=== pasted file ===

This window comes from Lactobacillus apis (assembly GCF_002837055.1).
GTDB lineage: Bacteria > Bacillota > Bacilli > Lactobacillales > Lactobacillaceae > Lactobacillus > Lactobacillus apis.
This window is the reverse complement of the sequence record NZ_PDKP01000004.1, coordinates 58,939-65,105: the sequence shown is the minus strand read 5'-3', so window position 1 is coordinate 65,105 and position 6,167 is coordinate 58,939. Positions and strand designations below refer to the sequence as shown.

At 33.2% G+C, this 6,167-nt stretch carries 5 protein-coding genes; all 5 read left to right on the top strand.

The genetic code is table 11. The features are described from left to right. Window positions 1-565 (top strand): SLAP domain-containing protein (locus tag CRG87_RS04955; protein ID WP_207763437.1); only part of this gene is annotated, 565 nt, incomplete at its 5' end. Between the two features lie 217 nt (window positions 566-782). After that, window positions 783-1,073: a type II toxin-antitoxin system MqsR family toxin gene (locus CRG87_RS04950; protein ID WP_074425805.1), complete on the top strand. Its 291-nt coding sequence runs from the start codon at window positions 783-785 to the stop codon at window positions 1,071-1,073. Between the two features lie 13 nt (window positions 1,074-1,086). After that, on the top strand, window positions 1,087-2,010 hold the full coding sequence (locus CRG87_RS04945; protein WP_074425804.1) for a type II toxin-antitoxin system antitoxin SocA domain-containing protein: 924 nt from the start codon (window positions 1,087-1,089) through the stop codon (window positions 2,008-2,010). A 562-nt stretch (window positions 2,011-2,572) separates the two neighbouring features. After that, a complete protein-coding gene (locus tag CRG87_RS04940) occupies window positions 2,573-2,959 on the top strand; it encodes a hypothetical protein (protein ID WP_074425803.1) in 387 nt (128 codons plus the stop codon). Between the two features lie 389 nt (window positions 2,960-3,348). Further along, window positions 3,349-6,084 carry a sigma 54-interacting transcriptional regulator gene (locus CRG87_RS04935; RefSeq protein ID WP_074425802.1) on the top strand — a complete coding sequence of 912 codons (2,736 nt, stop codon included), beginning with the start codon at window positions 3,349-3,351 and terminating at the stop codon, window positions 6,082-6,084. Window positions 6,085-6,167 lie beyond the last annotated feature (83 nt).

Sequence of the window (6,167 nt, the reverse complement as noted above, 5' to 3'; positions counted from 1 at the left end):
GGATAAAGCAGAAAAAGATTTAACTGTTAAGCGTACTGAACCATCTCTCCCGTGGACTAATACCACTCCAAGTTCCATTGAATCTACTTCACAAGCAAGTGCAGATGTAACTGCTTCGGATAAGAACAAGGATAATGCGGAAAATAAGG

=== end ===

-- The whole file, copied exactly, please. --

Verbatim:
This window comes from Lactobacillus apis (assembly GCF_002837055.1).
GTDB lineage: Bacteria > Bacillota > Bacilli > Lactobacillales > Lactobacillaceae > Lactobacillus > Lactobacillus apis.
This window is the reverse complement of the sequence record NZ_PDKP01000004.1, coordinates 58,939-65,105: the sequence shown is the minus strand read 5'-3', so window position 1 is coordinate 65,105 and position 6,167 is coordinate 58,939. Positions and strand designations below refer to the sequence as shown.

At 33.2% G+C, this 6,167-nt stretch carries 5 protein-coding genes; all 5 read left to right on the top strand.

The genetic code is table 11. The features are described from left to right. Window positions 1-565 (top strand): SLAP domain-containing protein (locus tag CRG87_RS04955; protein ID WP_207763437.1); only part of this gene is annotated, 565 nt, incomplete at its 5' end. Between the two features lie 217 nt (window positions 566-782). After that, window positions 783-1,073: a type II toxin-antitoxin system MqsR family toxin gene (locus CRG87_RS04950; protein ID WP_074425805.1), complete on the top strand. Its 291-nt coding sequence runs from the start codon at window positions 783-785 to the stop codon at window positions 1,071-1,073. Between the two features lie 13 nt (window positions 1,074-1,086). After that, on the top strand, window positions 1,087-2,010 hold the full coding sequence (locus CRG87_RS04945; protein WP_074425804.1) for a type II toxin-antitoxin system antitoxin SocA domain-containing protein: 924 nt from the start codon (window positions 1,087-1,089) through the stop codon (window positions 2,008-2,010). A 562-nt stretch (window positions 2,011-2,572) separates the two neighbouring features. After that, a complete protein-coding gene (locus tag CRG87_RS04940) occupies window positions 2,573-2,959 on the top strand; it encodes a hypothetical protein (protein ID WP_074425803.1) in 387 nt (128 codons plus the stop codon). Between the two features lie 389 nt (window positions 2,960-3,348). Further along, window positions 3,349-6,084 carry a sigma 54-interacting transcriptional regulator gene (locus CRG87_RS04935; RefSeq protein ID WP_074425802.1) on the top strand — a complete coding sequence of 912 codons (2,736 nt, stop codon included), beginning with the start codon at window positions 3,349-3,351 and terminating at the stop codon, window positions 6,082-6,084. Window positions 6,085-6,167 lie beyond the last annotated feature (83 nt).

Sequence of the window (6,167 nt, the reverse complement as noted above, 5' to 3'; positions counted from 1 at the left end):
GGATAAAGCAGAAAAAGATTTAACTGTTAAGCGTACTGAACCATCTCTCCCGTGGACTAATACCACTCCAAGTTCCATTGAATCTACTTCACAAGCAAGTGCAGATGTAACTGCTTCGGATAAGAACAAGGATAATGCGGAAAATAAGG